Breaking waves

Elaine Maslin

July 1, 2016

Danish firm Wavestar has a fixed installation wave energy concept, which could also incorporate wind turbines and even solar power, says CEO Laurent Marquis. 

The core concept involves a row of half submerged buoys or floats, attached to a fixed platform. The floats rise and fall with the waves, producing energy via hydraulics into a generator. When the waves are too strong, the floats are lifted out of the water. 

The Wavestar concept was invented by sailing enthusiasts Niels and Keld Hansen. In 2009, a half scale 600kW machine, using two 5m-diameter floats, was installed and then grid connected in 2010. Over four years, it produced 45.4 MW of energy, with 88% uptime, according to the firm.  

The company has formed an industrial consortium for commercial testing of its first full scale 1MW Wavestar, including STX in France and JDN, to make the machine. 

Marquis told the European Ocean Energy Conference in Edinburgh earlier this year that some €40 million (US$45 million) has been invested to get the company to where it is today. “We believe we need to invest the same amount again, if not more, to be commercial,” he says. 

The company has been through a learning curve. “[We] broke floats in the beginning,” Marquis says. “There were failures due to failings in structure. Cracks in welding. The lifting system to take the system out of the water, a rolling screw, issues with that. [There was a] small fire in the machine because of electrics overheating. After all these failures, we found solutions to prevent it from happening again. Now we want to build bigger, with 20 floats,” he says. “The complexity increases as it gets bigger. Twenty floats means more hydraulic oil, more control systems. There is a focus on improving performance and decreasing cost by optimizing the structure.”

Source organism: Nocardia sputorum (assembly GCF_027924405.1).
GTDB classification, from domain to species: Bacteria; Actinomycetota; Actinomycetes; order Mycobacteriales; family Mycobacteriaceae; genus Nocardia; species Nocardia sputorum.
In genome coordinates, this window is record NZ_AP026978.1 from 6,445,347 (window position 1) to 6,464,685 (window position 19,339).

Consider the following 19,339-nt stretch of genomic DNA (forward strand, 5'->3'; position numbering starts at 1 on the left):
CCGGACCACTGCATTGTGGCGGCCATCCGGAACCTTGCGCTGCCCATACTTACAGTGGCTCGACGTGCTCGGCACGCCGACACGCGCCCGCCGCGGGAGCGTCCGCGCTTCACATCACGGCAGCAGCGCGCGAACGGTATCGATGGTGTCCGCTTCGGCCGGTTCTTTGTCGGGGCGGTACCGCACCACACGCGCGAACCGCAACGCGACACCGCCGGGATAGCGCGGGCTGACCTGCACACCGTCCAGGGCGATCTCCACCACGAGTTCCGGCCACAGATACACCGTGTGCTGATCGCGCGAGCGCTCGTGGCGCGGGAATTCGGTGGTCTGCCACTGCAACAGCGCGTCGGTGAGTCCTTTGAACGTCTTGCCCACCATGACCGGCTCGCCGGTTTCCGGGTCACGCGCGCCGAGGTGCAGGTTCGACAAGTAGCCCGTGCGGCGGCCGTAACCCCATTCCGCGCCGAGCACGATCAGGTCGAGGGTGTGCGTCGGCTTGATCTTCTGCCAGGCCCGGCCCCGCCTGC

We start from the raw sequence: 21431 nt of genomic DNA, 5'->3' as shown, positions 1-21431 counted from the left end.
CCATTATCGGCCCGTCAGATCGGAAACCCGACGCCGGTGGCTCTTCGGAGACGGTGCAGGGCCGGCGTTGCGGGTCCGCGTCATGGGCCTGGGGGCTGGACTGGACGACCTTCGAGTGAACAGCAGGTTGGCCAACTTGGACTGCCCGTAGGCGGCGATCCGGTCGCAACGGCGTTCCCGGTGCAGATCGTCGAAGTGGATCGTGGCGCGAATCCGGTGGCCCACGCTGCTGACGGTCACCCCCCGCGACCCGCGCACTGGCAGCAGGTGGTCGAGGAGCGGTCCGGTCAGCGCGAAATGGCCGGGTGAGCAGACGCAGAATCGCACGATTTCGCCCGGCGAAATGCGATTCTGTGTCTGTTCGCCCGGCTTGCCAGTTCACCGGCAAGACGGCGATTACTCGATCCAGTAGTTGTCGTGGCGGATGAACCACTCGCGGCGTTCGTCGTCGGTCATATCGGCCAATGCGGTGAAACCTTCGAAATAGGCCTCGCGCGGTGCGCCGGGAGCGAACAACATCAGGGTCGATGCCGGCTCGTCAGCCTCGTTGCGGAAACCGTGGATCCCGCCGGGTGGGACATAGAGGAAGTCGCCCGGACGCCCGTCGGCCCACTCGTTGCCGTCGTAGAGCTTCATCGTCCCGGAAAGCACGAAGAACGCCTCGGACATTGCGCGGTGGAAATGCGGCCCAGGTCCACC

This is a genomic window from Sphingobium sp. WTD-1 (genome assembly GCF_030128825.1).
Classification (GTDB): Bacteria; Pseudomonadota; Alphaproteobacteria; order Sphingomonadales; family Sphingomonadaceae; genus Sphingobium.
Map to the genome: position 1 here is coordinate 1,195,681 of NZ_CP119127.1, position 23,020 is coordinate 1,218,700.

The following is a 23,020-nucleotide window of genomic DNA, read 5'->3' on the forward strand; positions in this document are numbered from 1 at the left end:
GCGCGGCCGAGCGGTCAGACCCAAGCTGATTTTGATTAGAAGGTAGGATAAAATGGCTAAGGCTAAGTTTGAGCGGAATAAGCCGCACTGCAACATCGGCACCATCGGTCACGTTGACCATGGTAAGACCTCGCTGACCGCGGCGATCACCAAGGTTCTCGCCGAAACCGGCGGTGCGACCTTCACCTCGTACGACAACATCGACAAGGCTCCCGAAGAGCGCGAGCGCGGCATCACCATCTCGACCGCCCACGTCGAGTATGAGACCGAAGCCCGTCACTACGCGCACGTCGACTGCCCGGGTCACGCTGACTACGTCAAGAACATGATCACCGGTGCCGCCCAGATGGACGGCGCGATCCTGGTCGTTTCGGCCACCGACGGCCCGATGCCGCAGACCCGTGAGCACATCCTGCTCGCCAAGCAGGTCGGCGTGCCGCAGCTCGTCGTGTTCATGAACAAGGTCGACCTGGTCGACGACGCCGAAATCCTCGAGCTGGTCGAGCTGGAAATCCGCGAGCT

A new hydraulic power take off system has been developed by Wavestar and Aalborg University for this unit, using four generators at 160kW and two at 200kW, to support variable capacity, with an optimized control system. A jackup structure is also planned to be used for sites with high tidal range.

The company aims to produce a full scale, 1MW using a C6-1000 device, by 2019 at Belgian site owned by Parkwind, with commercial units by 2022. The family behind the Danfoss brand is a main shareholder in the company. 

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